The school is named in the memory of Helen Betty Osborne, a young Cree woman from the community who was murdered in 1971 at only 19. A relative from the same family was also murdered and one is missing.
You see how the violence has affected the community but you also see so much caring. Scenes show the kids precociously playing the violin en masse and working on experiments in a state-of-the-art fully equipped science lab. They’re also being taught how to live off the land and are shown on a camping trip with an Elder.
It’s normal in her films to have the kids front and centre and many beautiful natural scenes (according to my research after the fact). It was different than anything I’d seen before but it was beautiful and I “got it” which was a relief.
Thank you once again CNC for yet another opportunity to discover something amazing I’d never have gone to if I wasn’t writing an article. It happens so often. And when else do you get the opportunity to really dig in and do research once you’ve left the educational system?
In this case, I didn’t have to dig far as 25 of her documentaries are on nfb.ca and you can click and watch for free. It’s something I plan to do as her films are refreshingly honest and a fascinating cultural and historical record.
I occasionally mention that I used to work in the film industry as I think it makes me sound (more) interesting which is probably why I wanted to work in the props department in the first place. And I did, for a while. First for a non-union production company for a few months where we made really cool things for a talented boss who treated us like people. And then came my high paying IATSE stint which ended badly with me crying in the washroom when I was cut.
Pre-production can be a dog-eat-dog world when you’re a permittee. I do miss the huge paycheques the likes of which I’ve never seen since. Outrageously large paycheques for doing not very much at all.
Correction #1: sometimes we worked really hard and that felt good but often what we did wasn’t used. Correction #2: I got involved in props because I’d always been fascinated by peoples creativity while turning something mundane into something completely different through artistry.
Props was tough for me even under a great boss. Everything was new; techniques, processes – just everything. And nothing’s routine as once you’ve made one object you’re working on something completely different and all this while working as a team. As an introvert I was out of my depth. IATSE was worse as each permittee was competing for hours and I just wasn’t tough enough.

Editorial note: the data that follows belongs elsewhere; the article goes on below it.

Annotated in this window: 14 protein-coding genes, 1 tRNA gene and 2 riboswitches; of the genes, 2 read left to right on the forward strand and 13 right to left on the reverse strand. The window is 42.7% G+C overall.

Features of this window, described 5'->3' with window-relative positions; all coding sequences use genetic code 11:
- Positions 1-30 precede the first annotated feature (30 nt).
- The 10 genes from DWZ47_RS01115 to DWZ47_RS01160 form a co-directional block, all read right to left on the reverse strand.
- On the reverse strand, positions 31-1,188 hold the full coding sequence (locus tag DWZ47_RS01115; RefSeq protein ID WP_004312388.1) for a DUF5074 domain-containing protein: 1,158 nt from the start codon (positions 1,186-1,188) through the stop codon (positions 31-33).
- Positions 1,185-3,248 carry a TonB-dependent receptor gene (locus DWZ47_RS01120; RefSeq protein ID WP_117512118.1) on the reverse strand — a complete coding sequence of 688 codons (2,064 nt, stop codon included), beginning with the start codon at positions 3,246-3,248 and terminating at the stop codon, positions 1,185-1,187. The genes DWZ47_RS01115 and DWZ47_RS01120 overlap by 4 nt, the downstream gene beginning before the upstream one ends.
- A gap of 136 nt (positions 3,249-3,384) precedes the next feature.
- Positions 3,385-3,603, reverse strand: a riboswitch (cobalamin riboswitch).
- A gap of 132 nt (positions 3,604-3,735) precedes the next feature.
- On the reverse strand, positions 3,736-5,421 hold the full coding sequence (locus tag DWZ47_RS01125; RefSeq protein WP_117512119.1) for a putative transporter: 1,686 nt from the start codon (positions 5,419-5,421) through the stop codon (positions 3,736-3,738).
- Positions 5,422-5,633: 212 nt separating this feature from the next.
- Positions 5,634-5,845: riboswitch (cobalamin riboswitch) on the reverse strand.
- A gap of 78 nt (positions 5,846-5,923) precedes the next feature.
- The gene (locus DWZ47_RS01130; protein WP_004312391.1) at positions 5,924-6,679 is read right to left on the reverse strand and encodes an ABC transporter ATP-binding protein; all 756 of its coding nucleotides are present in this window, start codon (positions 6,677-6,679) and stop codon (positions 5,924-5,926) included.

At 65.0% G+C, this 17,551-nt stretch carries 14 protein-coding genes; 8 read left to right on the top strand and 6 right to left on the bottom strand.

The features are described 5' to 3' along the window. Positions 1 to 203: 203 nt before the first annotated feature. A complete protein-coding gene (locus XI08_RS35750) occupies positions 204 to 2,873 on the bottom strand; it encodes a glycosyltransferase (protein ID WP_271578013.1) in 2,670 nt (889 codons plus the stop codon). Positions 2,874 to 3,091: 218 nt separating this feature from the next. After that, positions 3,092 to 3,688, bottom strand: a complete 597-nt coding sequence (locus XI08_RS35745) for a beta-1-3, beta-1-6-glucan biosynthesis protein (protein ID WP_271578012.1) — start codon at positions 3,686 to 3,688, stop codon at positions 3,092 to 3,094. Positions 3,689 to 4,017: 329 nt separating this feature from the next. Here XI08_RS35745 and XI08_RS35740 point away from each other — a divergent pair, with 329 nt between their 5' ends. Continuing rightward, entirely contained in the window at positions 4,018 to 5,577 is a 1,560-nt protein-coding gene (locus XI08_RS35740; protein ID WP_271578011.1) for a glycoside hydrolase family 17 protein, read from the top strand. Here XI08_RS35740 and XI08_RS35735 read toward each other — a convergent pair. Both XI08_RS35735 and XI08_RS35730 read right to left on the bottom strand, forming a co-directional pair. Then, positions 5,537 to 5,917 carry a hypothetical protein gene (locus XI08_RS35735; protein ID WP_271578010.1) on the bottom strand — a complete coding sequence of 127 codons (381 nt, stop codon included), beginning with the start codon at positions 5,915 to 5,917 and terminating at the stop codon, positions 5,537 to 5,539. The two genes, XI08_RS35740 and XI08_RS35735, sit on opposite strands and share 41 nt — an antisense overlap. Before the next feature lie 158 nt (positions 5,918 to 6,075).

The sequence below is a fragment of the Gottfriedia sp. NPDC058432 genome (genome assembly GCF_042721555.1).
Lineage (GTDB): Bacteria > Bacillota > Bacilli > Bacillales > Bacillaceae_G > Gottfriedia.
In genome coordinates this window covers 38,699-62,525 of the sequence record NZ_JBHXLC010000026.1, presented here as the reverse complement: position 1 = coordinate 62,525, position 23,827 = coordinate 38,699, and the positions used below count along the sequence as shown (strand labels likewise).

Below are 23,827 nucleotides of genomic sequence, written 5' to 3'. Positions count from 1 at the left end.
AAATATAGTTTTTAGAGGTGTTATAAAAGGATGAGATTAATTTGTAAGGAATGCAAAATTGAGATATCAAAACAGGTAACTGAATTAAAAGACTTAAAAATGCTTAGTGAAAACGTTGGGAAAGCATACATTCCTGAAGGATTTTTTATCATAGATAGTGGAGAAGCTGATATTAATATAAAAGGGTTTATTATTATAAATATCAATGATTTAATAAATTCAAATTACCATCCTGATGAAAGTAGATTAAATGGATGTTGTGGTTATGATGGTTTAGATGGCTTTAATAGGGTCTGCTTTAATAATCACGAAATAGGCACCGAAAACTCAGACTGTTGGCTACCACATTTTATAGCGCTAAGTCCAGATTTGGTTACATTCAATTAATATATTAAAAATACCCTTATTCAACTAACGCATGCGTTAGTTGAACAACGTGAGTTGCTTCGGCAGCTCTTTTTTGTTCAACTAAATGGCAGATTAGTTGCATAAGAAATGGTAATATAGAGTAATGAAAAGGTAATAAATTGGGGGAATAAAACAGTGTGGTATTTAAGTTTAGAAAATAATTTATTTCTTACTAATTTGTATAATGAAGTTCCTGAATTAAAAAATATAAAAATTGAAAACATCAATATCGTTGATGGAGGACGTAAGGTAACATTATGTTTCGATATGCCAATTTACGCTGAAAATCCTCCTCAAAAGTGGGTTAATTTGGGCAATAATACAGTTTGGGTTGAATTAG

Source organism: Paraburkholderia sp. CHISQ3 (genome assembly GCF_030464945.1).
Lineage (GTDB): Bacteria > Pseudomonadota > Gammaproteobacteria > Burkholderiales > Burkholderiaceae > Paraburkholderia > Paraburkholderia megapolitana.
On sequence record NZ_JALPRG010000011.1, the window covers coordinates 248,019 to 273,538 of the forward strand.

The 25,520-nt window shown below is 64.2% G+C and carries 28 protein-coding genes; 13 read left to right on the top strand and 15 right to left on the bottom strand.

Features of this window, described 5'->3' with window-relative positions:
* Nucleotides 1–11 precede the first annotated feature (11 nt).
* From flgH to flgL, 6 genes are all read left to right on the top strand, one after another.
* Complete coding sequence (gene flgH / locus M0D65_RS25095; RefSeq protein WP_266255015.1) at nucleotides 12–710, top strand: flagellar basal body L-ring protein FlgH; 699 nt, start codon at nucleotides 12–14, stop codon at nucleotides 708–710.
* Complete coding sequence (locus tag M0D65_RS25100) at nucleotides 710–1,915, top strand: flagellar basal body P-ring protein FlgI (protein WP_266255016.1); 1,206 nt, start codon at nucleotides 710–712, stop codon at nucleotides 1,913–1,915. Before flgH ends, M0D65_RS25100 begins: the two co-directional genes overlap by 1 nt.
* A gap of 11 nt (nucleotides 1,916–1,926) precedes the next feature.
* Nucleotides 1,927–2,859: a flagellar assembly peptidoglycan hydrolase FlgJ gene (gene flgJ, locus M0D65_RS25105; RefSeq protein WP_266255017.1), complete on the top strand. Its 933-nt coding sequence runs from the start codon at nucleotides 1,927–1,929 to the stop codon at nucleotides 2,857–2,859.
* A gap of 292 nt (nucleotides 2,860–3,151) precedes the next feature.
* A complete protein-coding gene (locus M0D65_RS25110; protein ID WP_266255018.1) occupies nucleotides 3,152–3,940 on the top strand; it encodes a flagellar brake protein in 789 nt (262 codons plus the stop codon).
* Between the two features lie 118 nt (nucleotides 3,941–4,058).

Many of my old insecurities came flooding back when I was sitting in a roomful of women who had made it in the film industry. As a writer it’s just me and my laptop (and my editor of course and the wonderful librarians on the 4th floor of the Millennium branch of the library who help me when my computer skills let me down – which is often).
After Obomsawin finished speaking to us, the conversation turned to male crews versus female crews. Was it really necessary to work on an all female crew? Some women thought it was. Most felt that it was fine to work with guys but you had to be sure you were tough enough to be taken seriously.
Obomsawin sat and listened without interjecting much. As difficult as it can occasionally be for women in film, how much tougher it must’ve been for her. In later years she could’ve made her films under the protective umbrella of Studio D which was the female documentary filmamkers arm of the NFB but she refused as she felt her films were about both men and women.
She did tell us that when she’d caught a very good cameraman insulting people under him, “I fired him so fast he didn’t believe me.” For her it is always about respecting each other as people.
The Winnipeg film Group is trying to build female capacity in the film industry here. They are going to be running more technical courses for women and the “Women’s Film and Video Network” meets once a month. Check their Facebook page for up to date meetup times.